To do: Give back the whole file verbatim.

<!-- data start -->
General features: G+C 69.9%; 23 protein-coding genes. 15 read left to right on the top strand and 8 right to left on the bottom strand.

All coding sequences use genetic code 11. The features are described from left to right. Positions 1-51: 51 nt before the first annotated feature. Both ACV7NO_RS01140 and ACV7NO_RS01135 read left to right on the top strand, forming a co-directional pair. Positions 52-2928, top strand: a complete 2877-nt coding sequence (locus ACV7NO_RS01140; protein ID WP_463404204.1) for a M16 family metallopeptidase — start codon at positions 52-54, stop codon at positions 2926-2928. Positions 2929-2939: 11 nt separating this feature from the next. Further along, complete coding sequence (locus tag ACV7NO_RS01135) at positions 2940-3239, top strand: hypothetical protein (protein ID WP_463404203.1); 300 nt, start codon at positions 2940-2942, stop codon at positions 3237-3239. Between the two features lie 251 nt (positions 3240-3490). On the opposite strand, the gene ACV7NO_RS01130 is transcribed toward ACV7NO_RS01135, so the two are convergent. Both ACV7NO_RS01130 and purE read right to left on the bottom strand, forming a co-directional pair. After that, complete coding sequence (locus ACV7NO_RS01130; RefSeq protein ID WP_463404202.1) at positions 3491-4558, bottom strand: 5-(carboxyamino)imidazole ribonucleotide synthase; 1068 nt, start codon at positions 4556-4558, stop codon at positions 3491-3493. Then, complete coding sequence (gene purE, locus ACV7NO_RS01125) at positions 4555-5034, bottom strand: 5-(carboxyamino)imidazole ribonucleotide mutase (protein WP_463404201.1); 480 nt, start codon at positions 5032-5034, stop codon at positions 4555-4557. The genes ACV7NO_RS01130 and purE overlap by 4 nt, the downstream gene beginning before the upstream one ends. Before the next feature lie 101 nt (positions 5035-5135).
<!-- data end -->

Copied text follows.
General features: G+C 69.9%; 23 protein-coding genes. 15 read left to right on the top strand and 8 right to left on the bottom strand.

All coding sequences use genetic code 11. The features are described from left to right. Positions 1-51: 51 nt before the first annotated feature. Both ACV7NO_RS01140 and ACV7NO_RS01135 read left to right on the top strand, forming a co-directional pair. Positions 52-2928, top strand: a complete 2877-nt coding sequence (locus ACV7NO_RS01140; protein ID WP_463404204.1) for a M16 family metallopeptidase — start codon at positions 52-54, stop codon at positions 2926-2928. Positions 2929-2939: 11 nt separating this feature from the next. Further along, complete coding sequence (locus tag ACV7NO_RS01135) at positions 2940-3239, top strand: hypothetical protein (protein ID WP_463404203.1); 300 nt, start codon at positions 2940-2942, stop codon at positions 3237-3239. Between the two features lie 251 nt (positions 3240-3490). On the opposite strand, the gene ACV7NO_RS01130 is transcribed toward ACV7NO_RS01135, so the two are convergent. Both ACV7NO_RS01130 and purE read right to left on the bottom strand, forming a co-directional pair. After that, complete coding sequence (locus ACV7NO_RS01130; RefSeq protein ID WP_463404202.1) at positions 3491-4558, bottom strand: 5-(carboxyamino)imidazole ribonucleotide synthase; 1068 nt, start codon at positions 4556-4558, stop codon at positions 3491-3493. Then, complete coding sequence (gene purE, locus ACV7NO_RS01125) at positions 4555-5034, bottom strand: 5-(carboxyamino)imidazole ribonucleotide mutase (protein WP_463404201.1); 480 nt, start codon at positions 5032-5034, stop codon at positions 4555-4557. The genes ACV7NO_RS01130 and purE overlap by 4 nt, the downstream gene beginning before the upstream one ends. Before the next feature lie 101 nt (positions 5035-5135).